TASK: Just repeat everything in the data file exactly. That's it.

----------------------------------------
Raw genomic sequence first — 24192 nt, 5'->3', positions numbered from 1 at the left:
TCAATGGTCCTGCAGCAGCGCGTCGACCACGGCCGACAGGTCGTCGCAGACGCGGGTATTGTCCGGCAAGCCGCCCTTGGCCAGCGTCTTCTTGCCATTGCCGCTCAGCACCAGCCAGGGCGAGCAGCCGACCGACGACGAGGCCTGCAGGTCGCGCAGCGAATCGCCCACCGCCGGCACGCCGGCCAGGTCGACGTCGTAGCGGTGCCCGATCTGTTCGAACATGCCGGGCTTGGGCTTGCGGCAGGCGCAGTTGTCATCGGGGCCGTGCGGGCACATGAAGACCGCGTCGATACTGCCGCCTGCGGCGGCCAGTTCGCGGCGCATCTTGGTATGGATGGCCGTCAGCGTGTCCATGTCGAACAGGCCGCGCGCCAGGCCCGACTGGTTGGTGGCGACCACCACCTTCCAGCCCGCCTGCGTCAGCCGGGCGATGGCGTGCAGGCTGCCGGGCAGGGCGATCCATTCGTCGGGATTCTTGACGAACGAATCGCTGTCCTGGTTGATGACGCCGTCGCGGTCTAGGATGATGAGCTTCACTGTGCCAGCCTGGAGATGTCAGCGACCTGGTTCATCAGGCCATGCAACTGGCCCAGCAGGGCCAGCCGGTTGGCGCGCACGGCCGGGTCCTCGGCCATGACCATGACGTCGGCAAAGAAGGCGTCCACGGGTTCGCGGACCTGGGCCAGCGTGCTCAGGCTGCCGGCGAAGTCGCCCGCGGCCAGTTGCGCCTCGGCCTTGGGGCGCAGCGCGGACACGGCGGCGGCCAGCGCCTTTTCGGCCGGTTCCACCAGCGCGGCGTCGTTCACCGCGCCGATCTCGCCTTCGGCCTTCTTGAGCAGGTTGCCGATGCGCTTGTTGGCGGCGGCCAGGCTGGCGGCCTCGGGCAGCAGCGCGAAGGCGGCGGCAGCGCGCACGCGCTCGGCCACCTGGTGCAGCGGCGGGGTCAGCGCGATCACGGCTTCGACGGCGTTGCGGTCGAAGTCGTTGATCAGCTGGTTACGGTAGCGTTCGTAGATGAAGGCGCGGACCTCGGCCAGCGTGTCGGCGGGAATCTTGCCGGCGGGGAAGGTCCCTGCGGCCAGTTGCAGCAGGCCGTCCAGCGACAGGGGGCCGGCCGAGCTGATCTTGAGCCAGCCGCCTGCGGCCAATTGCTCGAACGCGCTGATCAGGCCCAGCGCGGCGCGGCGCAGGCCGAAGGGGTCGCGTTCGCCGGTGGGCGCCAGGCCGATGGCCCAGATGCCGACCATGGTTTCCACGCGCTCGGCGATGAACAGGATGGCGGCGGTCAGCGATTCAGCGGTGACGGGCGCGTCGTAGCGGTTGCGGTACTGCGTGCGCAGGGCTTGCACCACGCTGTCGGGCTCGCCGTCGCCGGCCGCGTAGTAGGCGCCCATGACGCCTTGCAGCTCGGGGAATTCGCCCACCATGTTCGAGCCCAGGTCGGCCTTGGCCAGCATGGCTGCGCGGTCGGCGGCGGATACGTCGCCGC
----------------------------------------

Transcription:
Raw genomic sequence first — 24192 nt, 5'->3', positions numbered from 1 at the left:
TCAATGGTCCTGCAGCAGCGCGTCGACCACGGCCGACAGGTCGTCGCAGACGCGGGTATTGTCCGGCAAGCCGCCCTTGGCCAGCGTCTTCTTGCCATTGCCGCTCAGCACCAGCCAGGGCGAGCAGCCGACCGACGACGAGGCCTGCAGGTCGCGCAGCGAATCGCCCACCGCCGGCACGCCGGCCAGGTCGACGTCGTAGCGGTGCCCGATCTGTTCGAACATGCCGGGCTTGGGCTTGCGGCAGGCGCAGTTGTCATCGGGGCCGTGCGGGCACATGAAGACCGCGTCGATACTGCCGCCTGCGGCGGCCAGTTCGCGGCGCATCTTGGTATGGATGGCCGTCAGCGTGTCCATGTCGAACAGGCCGCGCGCCAGGCCCGACTGGTTGGTGGCGACCACCACCTTCCAGCCCGCCTGCGTCAGCCGGGCGATGGCGTGCAGGCTGCCGGGCAGGGCGATCCATTCGTCGGGATTCTTGACGAACGAATCGCTGTCCTGGTTGATGACGCCGTCGCGGTCTAGGATGATGAGCTTCACTGTGCCAGCCTGGAGATGTCAGCGACCTGGTTCATCAGGCCATGCAACTGGCCCAGCAGGGCCAGCCGGTTGGCGCGCACGGCCGGGTCCTCGGCCATGACCATGACGTCGGCAAAGAAGGCGTCCACGGGTTCGCGGACCTGGGCCAGCGTGCTCAGGCTGCCGGCGAAGTCGCCCGCGGCCAGTTGCGCCTCGGCCTTGGGGCGCAGCGCGGACACGGCGGCGGCCAGCGCCTTTTCGGCCGGTTCCACCAGCGCGGCGTCGTTCACCGCGCCGATCTCGCCTTCGGCCTTCTTGAGCAGGTTGCCGATGCGCTTGTTGGCGGCGGCCAGGCTGGCGGCCTCGGGCAGCAGCGCGAAGGCGGCGGCAGCGCGCACGCGCTCGGCCACCTGGTGCAGCGGCGGGGTCAGCGCGATCACGGCTTCGACGGCGTTGCGGTCGAAGTCGTTGATCAGCTGGTTACGGTAGCGTTCGTAGATGAAGGCGCGGACCTCGGCCAGCGTGTCGGCGGGAATCTTGCCGGCGGGGAAGGTCCCTGCGGCCAGTTGCAGCAGGCCGTCCAGCGACAGGGGGCCGGCCGAGCTGATCTTGAGCCAGCCGCCTGCGGCCAATTGCTCGAACGCGCTGATCAGGCCCAGCGCGGCGCGGCGCAGGCCGAAGGGGTCGCGTTCGCCGGTGGGCGCCAGGCCGATGGCCCAGATGCCGACCATGGTTTCCACGCGCTCGGCGATGAACAGGATGGCGGCGGTCAGCGATTCAGCGGTGACGGGCGCGTCGTAGCGGTTGCGGTACTGCGTGCGCAGGGCTTGCACCACGCTGTCGGGCTCGCCGTCGCCGGCCGCGTAGTAGGCGCCCATGACGCCTTGCAGCTCGGGGAATTCGCCCACCATGTTCGAGCCCAGGTCGGCCTTGGCCAGCATGGCTGCGCGGTCGGCGGCGGATACGTCGCCGC